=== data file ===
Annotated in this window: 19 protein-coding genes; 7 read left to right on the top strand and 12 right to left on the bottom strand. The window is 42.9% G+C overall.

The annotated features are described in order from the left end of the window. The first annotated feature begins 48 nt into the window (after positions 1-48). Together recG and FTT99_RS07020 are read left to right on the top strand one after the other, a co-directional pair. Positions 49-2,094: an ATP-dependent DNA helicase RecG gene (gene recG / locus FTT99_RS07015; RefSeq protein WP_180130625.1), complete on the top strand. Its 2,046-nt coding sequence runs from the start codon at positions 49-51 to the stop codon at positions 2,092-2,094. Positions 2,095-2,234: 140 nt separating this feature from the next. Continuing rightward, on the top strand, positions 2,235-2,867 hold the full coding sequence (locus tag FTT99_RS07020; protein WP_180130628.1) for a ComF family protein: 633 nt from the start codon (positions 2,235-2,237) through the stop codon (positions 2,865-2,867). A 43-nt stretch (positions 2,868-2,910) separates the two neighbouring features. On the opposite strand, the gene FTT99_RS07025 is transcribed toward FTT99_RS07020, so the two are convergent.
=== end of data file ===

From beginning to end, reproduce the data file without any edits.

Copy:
Annotated in this window: 19 protein-coding genes; 7 read left to right on the top strand and 12 right to left on the bottom strand. The window is 42.9% G+C overall.

The annotated features are described in order from the left end of the window. The first annotated feature begins 48 nt into the window (after positions 1-48). Together recG and FTT99_RS07020 are read left to right on the top strand one after the other, a co-directional pair. Positions 49-2,094: an ATP-dependent DNA helicase RecG gene (gene recG / locus FTT99_RS07015; RefSeq protein WP_180130625.1), complete on the top strand. Its 2,046-nt coding sequence runs from the start codon at positions 49-51 to the stop codon at positions 2,092-2,094. Positions 2,095-2,234: 140 nt separating this feature from the next. Continuing rightward, on the top strand, positions 2,235-2,867 hold the full coding sequence (locus tag FTT99_RS07020; protein WP_180130628.1) for a ComF family protein: 633 nt from the start codon (positions 2,235-2,237) through the stop codon (positions 2,865-2,867). A 43-nt stretch (positions 2,868-2,910) separates the two neighbouring features. On the opposite strand, the gene FTT99_RS07025 is transcribed toward FTT99_RS07020, so the two are convergent.